1. Same velocity
2. Same acceleration
3. Different speed
4. Both (a) and (b)

Answer: (d)- Both (a) and (b)

Explanation- When a rigid body is in translational motion, all the particles inside the body have the same velocity and acceleration.

Q 2. The vector cross product of force and distance of the position of the force gives,

1. Torque of the force
2. Angular acceleration of force
3. Angular velocity of force
4. The angular position of force

Answer: (a) Torque of the force

Explanation- The vector cross product of force and distance of the position of the force gives the torque or the moment of force.

Q 3. Which of the following Newton's law of motion states that the force is proportional to acceleration?

1. Newton's I law of motion
2. Newton's II law of motion
4. Newton's III law motion

Answer: (b) Newton's II law of motion

Explanation- Newton's II law states that the acceleration of a body is proportional to force.

Q 4. What is the sum of torques in a pure translational motion?

1. Zero
2. Less than zero
3. Greater than zero
4. Can't say

Explanation- In a pure translation, the sum of torques is always zero.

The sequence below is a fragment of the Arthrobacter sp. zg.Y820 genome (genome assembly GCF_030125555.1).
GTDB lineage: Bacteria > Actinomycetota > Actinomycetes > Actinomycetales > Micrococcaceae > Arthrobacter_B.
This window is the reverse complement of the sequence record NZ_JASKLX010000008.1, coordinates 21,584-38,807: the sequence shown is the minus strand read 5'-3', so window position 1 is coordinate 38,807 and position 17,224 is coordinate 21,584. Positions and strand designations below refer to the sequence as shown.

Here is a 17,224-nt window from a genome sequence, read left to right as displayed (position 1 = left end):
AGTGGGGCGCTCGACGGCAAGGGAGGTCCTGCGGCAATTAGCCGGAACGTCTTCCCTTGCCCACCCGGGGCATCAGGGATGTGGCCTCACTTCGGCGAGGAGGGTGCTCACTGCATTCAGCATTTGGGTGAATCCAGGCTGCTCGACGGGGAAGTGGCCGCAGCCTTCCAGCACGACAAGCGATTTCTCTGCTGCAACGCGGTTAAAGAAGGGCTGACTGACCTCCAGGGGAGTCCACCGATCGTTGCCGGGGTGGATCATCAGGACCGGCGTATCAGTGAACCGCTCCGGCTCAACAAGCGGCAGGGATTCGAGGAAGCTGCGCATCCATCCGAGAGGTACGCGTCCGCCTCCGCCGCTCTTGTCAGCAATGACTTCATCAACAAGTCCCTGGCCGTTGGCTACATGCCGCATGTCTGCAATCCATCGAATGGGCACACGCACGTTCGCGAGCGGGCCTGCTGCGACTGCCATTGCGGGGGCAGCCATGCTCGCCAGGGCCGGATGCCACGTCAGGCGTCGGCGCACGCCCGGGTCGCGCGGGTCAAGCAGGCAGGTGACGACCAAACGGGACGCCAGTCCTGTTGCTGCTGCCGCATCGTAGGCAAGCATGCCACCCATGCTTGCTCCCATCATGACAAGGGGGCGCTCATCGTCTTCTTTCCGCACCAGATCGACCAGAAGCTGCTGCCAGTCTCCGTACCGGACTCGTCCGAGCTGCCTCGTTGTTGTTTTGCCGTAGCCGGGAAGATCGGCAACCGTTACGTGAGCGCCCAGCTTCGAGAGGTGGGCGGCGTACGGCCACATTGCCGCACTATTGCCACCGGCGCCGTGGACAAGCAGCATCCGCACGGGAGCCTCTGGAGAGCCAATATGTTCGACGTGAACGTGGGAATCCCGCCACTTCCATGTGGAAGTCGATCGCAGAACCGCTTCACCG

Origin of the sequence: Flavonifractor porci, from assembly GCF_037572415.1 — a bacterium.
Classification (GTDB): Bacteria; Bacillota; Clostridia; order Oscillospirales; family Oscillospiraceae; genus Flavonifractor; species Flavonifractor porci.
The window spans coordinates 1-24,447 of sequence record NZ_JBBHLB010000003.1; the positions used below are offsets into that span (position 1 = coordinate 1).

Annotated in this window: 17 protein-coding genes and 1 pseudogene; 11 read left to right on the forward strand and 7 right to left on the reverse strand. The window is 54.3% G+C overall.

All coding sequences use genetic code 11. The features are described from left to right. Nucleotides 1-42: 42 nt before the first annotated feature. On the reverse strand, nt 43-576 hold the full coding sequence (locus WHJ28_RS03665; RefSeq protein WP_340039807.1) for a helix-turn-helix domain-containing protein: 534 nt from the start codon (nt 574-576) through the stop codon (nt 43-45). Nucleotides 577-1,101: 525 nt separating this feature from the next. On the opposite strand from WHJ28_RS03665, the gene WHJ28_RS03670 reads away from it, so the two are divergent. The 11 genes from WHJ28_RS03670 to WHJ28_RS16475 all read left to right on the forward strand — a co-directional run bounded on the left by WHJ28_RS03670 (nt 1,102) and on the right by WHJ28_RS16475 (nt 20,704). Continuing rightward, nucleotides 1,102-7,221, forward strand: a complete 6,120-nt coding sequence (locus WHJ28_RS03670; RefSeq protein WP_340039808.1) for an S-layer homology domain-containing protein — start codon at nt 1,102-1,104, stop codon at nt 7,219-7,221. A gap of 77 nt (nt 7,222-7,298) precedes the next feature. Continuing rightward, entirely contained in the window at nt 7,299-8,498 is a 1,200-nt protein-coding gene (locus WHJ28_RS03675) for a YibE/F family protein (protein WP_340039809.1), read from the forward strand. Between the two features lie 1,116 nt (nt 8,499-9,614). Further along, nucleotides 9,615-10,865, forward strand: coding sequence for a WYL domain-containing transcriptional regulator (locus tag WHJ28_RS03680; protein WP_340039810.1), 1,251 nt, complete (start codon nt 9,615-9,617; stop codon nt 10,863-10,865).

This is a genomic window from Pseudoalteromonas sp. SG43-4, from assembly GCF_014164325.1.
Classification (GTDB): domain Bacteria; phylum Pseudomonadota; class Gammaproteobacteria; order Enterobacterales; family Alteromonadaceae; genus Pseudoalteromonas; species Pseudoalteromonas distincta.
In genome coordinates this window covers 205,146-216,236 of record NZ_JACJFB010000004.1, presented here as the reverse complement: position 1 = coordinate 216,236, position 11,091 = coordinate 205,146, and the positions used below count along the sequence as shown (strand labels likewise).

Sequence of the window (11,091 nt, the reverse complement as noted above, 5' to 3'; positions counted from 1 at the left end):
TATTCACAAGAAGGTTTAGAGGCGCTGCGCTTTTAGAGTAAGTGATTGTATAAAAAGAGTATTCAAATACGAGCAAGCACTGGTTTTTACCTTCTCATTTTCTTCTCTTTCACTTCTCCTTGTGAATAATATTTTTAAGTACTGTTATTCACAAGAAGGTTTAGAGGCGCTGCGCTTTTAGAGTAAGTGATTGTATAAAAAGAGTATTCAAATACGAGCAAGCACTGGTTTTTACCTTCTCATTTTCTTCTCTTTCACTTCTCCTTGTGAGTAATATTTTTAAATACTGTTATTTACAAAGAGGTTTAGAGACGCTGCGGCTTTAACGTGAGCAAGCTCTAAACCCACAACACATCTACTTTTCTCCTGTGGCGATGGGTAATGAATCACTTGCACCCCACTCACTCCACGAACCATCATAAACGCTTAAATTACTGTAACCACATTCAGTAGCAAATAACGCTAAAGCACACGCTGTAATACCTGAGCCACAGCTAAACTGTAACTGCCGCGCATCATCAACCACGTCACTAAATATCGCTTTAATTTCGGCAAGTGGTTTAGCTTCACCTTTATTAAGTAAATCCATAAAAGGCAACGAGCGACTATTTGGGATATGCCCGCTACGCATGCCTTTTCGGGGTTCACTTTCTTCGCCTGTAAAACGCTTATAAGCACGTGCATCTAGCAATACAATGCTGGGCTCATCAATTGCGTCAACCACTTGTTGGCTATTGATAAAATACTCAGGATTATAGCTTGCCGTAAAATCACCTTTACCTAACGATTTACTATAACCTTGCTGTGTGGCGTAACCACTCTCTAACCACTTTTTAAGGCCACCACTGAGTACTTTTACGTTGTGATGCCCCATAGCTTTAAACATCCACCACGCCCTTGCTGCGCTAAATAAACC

Q 5. Which of the following is/are characteristic/s of a rigid body?

1. Rotatable
2. Inextensible and non-deformable
3. Movable
4. Bendable

Explanation- A rigid body is inextensible and non-deformable.

## Formulas

If a rigid body is in equilibrium, then

• Newton's second law in translational motion is given by,

$\sum _{i}$${F}_{i}$=$Ma$

• The moment of inertia of a body is given by,

$I$=$\sum _{i}$${m}_{i}$${{r}_{i}}^{2}$

• Newton's second law in rotational motion is given by,

$\sum _{i}$${\stackrel{\to }{r}}_{i}$$×$${\stackrel{\to }{F}}_{i}$=$I\alpha$

• Newton's laws
• Mechanics
• Rotational motion
• Kinematics
• Centre of mass
• Moment of inertia
• Angular motion

### Want more help with your physics homework?

We've got you covered with step-by-step solutions to millions of textbook problems, subject matter experts on standby 24/7 when you're stumped, and more.
Check out a sample physics Q&A solution here!

*Response times may vary by subject and question complexity. Median response time is 34 minutes for paid subscribers and may be longer for promotional offers.

### Search. Solve. Succeed!

Study smarter access to millions of step-by step textbook solutions, our Q&A library, and AI powered Math Solver. Plus, you get 30 questions to ask an expert each month.

Tagged in
SciencePhysics